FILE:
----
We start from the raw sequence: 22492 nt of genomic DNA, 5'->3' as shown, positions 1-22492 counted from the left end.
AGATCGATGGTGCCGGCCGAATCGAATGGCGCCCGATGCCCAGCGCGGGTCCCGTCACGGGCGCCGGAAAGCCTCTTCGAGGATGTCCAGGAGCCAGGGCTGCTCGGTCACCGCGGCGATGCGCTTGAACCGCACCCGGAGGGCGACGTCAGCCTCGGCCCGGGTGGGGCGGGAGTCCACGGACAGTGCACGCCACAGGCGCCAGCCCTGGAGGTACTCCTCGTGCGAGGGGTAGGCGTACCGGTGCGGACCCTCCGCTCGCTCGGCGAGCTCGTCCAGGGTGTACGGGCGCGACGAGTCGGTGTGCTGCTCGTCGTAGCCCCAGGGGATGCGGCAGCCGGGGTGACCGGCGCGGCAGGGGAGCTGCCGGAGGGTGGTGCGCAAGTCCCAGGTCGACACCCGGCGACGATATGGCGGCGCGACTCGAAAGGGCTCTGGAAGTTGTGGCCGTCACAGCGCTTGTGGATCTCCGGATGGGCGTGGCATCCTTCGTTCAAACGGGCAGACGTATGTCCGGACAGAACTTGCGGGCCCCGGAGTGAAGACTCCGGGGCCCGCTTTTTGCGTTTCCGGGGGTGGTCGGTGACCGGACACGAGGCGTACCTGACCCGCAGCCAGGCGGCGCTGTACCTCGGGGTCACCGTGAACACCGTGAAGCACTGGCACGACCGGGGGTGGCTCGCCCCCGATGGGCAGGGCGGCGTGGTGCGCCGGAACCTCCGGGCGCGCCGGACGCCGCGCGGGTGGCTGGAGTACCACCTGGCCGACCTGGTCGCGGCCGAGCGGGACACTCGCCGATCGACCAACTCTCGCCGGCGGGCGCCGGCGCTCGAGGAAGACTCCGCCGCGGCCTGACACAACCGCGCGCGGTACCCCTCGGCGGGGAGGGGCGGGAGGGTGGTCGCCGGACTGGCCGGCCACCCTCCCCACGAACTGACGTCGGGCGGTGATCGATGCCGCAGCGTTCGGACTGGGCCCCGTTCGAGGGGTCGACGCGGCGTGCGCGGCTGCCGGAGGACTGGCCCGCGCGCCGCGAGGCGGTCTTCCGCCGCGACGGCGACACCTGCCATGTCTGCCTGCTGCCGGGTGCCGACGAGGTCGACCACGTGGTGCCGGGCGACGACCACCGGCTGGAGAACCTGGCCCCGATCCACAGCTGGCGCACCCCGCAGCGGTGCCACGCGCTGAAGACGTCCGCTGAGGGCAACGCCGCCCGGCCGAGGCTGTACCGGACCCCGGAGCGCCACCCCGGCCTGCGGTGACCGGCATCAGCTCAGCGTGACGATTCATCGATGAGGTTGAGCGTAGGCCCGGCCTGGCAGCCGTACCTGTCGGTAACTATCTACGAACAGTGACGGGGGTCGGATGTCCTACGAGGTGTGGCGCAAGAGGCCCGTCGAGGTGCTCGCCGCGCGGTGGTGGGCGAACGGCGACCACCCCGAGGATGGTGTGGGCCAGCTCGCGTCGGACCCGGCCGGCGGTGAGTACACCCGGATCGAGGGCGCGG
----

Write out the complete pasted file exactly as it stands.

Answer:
We start from the raw sequence: 22492 nt of genomic DNA, 5'->3' as shown, positions 1-22492 counted from the left end.
AGATCGATGGTGCCGGCCGAATCGAATGGCGCCCGATGCCCAGCGCGGGTCCCGTCACGGGCGCCGGAAAGCCTCTTCGAGGATGTCCAGGAGCCAGGGCTGCTCGGTCACCGCGGCGATGCGCTTGAACCGCACCCGGAGGGCGACGTCAGCCTCGGCCCGGGTGGGGCGGGAGTCCACGGACAGTGCACGCCACAGGCGCCAGCCCTGGAGGTACTCCTCGTGCGAGGGGTAGGCGTACCGGTGCGGACCCTCCGCTCGCTCGGCGAGCTCGTCCAGGGTGTACGGGCGCGACGAGTCGGTGTGCTGCTCGTCGTAGCCCCAGGGGATGCGGCAGCCGGGGTGACCGGCGCGGCAGGGGAGCTGCCGGAGGGTGGTGCGCAAGTCCCAGGTCGACACCCGGCGACGATATGGCGGCGCGACTCGAAAGGGCTCTGGAAGTTGTGGCCGTCACAGCGCTTGTGGATCTCCGGATGGGCGTGGCATCCTTCGTTCAAACGGGCAGACGTATGTCCGGACAGAACTTGCGGGCCCCGGAGTGAAGACTCCGGGGCCCGCTTTTTGCGTTTCCGGGGGTGGTCGGTGACCGGACACGAGGCGTACCTGACCCGCAGCCAGGCGGCGCTGTACCTCGGGGTCACCGTGAACACCGTGAAGCACTGGCACGACCGGGGGTGGCTCGCCCCCGATGGGCAGGGCGGCGTGGTGCGCCGGAACCTCCGGGCGCGCCGGACGCCGCGCGGGTGGCTGGAGTACCACCTGGCCGACCTGGTCGCGGCCGAGCGGGACACTCGCCGATCGACCAACTCTCGCCGGCGGGCGCCGGCGCTCGAGGAAGACTCCGCCGCGGCCTGACACAACCGCGCGCGGTACCCCTCGGCGGGGAGGGGCGGGAGGGTGGTCGCCGGACTGGCCGGCCACCCTCCCCACGAACTGACGTCGGGCGGTGATCGATGCCGCAGCGTTCGGACTGGGCCCCGTTCGAGGGGTCGACGCGGCGTGCGCGGCTGCCGGAGGACTGGCCCGCGCGCCGCGAGGCGGTCTTCCGCCGCGACGGCGACACCTGCCATGTCTGCCTGCTGCCGGGTGCCGACGAGGTCGACCACGTGGTGCCGGGCGACGACCACCGGCTGGAGAACCTGGCCCCGATCCACAGCTGGCGCACCCCGCAGCGGTGCCACGCGCTGAAGACGTCCGCTGAGGGCAACGCCGCCCGGCCGAGGCTGTACCGGACCCCGGAGCGCCACCCCGGCCTGCGGTGACCGGCATCAGCTCAGCGTGACGATTCATCGATGAGGTTGAGCGTAGGCCCGGCCTGGCAGCCGTACCTGTCGGTAACTATCTACGAACAGTGACGGGGGTCGGATGTCCTACGAGGTGTGGCGCAAGAGGCCCGTCGAGGTGCTCGCCGCGCGGTGGTGGGCGAACGGCGACCACCCCGAGGATGGTGTGGGCCAGCTCGCGTCGGACCCGGCCGGCGGTGAGTACACCCGGATCGAGGGCGCGG